IHS Markit Canada Manufacturing PMI®
Slowest expansion of manufacturing production since December 2016
- Canadian manufacturers signal softer output growth in January
- Slowest rise in new work for over two years
- Input prices inflation continues to moderate at start of 2019
Public Company Information:
LONDON--(BUSINESS WIRE)--Manufacturers in Canada reported another loss of momentum at the start of 2019, with output and new business growth easing further from the peaks seen last summer. Export sales remained particularly subdued in January, with this index pointing to a marginal fall in new work from abroad.
On a more positive note, manufacturing companies signalled a robust pace of job creation and slower input cost inflation during the latest survey period.
The headline seasonally adjusted IHS Markit Canada Manufacturing Purchasing Managers’ Index® (PMI®) eased from 53.6 in December to 53.0 in January. Although still above the crucial 50.0 no-change threshold, the latest reading pointed to the weakest improvement in overall business conditions since December 2016.
Mirroring the trend signalled by the headline PMI, the latest survey pointed to the slowest rise in production volumes for 25 months during January. Anecdotal evidence suggested that a general slowdown in client demand had held back output growth at the start of 2019.
January data pointed to only a moderate rise in new work received by manufacturing companies. The rate of new business growth eased for the second month running and was the weakest since October 2016. Moreover, new export orders fell in January, albeit only slightly. Survey respondents noted that ongoing global trade frictions had dampened business confidence and contributed to more cautious spending patterns among clients.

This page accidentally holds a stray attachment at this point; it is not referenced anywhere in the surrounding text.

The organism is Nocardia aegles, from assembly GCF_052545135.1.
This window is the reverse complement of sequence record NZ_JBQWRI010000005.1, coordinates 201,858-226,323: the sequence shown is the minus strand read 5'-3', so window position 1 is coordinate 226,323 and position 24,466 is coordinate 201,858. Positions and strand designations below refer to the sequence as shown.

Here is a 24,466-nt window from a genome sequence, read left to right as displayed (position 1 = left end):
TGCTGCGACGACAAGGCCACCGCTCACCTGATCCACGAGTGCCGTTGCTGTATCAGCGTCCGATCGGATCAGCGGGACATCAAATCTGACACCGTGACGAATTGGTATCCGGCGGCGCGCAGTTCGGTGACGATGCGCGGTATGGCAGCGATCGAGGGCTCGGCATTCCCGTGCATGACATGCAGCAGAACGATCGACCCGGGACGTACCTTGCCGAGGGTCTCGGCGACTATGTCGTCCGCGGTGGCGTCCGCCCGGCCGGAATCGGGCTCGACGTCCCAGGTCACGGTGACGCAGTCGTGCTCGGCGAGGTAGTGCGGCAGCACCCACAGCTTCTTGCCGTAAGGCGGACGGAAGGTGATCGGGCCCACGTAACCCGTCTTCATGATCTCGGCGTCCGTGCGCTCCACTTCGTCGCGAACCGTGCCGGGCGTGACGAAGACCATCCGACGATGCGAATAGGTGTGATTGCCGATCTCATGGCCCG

Backlogs of work increased for the fourth month running in January. Manufacturers attributed rising volumes of unfinished work to capacity pressures and, in some cases, longer lead-times from suppliers.
A strong rate of employment growth was maintained across the manufacturing sector in January. Companies reporting a rise in their staffing levels generally cited long-term business expansion plans and hopes of a rebound in demand over the course of 2019.
Latest data signalled an improvement in business confidence regarding the year ahead outlook for production. The degree of positive sentiment was the highest recorded since August 2018. Some manufacturers commented on hopes that global trade conditions would start to improve. Survey respondents also generally commented on positive expectations in relation to demand from US markets.
Christian Buhagiar, President and CEO at SCMA said:
“January data highlights that the manufacturing sector got off to a slow start in 2019, with the loss of momentum centred on the weakest increase in new business volumes for more than two years. Survey respondents noted that global trade frictions and subdued business confidence among clients had once again acted as a break on client demand.
“There were some signs that manufacturers expect the slowdown in manufacturing conditions to prove temporary, as signalled by the robust rate of job creation reported in January. Optimism regarding the business outlook also improved at the start of 2019, with output growth projections now the strongest since last August. Manufacturers attributed their positive expectations to planned expansions of production capacity and hopes of strengthening demand in US markets."
Output growth continued to slow in January and remained much weaker than the seven-and-a-half year peak seen in August 2018. The seasonally adjusted Output Index signalled only a moderate rise in manufacturing production, with the latest upturn the smallest recorded since the end of 2016.
Survey respondents commented on a general slowdown in client demand, particularly in export markets.